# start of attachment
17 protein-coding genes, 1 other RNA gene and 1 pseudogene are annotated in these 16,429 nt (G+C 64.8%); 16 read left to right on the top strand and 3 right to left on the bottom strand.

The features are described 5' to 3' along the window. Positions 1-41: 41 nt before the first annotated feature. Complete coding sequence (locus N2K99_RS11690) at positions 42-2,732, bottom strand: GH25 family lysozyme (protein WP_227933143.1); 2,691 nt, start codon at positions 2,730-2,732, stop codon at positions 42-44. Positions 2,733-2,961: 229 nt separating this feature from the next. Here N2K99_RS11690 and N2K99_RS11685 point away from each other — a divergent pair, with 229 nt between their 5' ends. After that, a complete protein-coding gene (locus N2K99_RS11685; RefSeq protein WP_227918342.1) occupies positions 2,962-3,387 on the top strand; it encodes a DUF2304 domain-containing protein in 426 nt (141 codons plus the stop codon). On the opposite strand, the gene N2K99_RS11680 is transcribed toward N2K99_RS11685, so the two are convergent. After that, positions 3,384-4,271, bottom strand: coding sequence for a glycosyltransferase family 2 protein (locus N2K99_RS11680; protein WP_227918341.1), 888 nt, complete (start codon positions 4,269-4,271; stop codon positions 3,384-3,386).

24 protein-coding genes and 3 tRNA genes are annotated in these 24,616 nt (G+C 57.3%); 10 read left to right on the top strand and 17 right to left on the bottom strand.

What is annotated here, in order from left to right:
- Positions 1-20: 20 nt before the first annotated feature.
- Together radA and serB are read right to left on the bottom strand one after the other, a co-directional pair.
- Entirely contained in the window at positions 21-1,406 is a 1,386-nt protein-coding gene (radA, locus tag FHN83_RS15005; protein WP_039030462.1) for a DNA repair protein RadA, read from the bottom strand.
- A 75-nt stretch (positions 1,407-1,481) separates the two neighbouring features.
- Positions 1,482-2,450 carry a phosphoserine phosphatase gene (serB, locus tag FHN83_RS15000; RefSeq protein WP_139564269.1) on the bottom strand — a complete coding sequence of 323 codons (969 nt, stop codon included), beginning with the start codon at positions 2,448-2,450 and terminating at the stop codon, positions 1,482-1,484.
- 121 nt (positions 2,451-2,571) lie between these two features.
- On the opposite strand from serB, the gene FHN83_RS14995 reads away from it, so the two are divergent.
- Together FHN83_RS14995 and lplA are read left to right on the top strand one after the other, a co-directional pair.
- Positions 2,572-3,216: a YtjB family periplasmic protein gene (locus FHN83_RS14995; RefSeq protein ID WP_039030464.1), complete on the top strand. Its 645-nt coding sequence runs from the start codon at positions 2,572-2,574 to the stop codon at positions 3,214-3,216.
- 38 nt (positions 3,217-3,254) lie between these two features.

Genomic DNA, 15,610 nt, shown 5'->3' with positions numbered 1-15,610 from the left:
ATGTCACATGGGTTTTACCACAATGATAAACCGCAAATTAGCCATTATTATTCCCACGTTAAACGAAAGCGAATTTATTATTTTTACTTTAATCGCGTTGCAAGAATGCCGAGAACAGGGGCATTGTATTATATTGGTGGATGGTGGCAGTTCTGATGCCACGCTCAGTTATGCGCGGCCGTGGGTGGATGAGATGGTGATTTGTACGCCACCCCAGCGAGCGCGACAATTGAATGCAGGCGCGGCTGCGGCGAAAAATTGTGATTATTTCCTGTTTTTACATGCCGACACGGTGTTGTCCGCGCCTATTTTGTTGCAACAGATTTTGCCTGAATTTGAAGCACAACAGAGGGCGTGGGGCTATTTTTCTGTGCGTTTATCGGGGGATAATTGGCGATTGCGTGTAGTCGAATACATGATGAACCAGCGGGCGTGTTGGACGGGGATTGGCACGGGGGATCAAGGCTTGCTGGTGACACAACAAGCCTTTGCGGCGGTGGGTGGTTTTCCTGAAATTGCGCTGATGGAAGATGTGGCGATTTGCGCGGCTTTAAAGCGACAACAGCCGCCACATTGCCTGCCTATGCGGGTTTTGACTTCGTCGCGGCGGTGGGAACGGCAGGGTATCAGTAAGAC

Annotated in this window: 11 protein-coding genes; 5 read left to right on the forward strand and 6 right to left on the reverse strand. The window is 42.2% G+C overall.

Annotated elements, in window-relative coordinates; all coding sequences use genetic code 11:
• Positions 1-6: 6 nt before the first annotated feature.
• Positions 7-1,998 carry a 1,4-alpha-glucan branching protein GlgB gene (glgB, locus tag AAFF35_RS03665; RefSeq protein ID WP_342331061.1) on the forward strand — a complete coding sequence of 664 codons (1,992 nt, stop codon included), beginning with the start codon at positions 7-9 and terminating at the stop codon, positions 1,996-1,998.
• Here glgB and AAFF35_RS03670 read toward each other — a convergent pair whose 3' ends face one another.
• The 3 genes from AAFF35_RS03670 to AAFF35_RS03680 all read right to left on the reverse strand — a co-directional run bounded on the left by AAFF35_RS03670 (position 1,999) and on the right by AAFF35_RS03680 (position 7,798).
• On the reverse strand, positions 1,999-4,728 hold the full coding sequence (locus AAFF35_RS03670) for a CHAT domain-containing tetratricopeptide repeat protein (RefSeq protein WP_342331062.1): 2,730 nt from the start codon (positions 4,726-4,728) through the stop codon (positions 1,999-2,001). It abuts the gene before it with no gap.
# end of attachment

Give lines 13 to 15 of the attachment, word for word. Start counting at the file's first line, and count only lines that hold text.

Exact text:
- Positions 2,572-3,216: a YtjB family periplasmic protein gene (locus FHN83_RS14995; RefSeq protein ID WP_039030464.1), complete on the top strand. Its 645-nt coding sequence runs from the start codon at positions 2,572-2,574 to the stop codon at positions 3,214-3,216.
- 38 nt (positions 3,217-3,254) lie between these two features.

Genomic DNA, 15,610 nt, shown 5'->3' with positions numbered 1-15,610 from the left: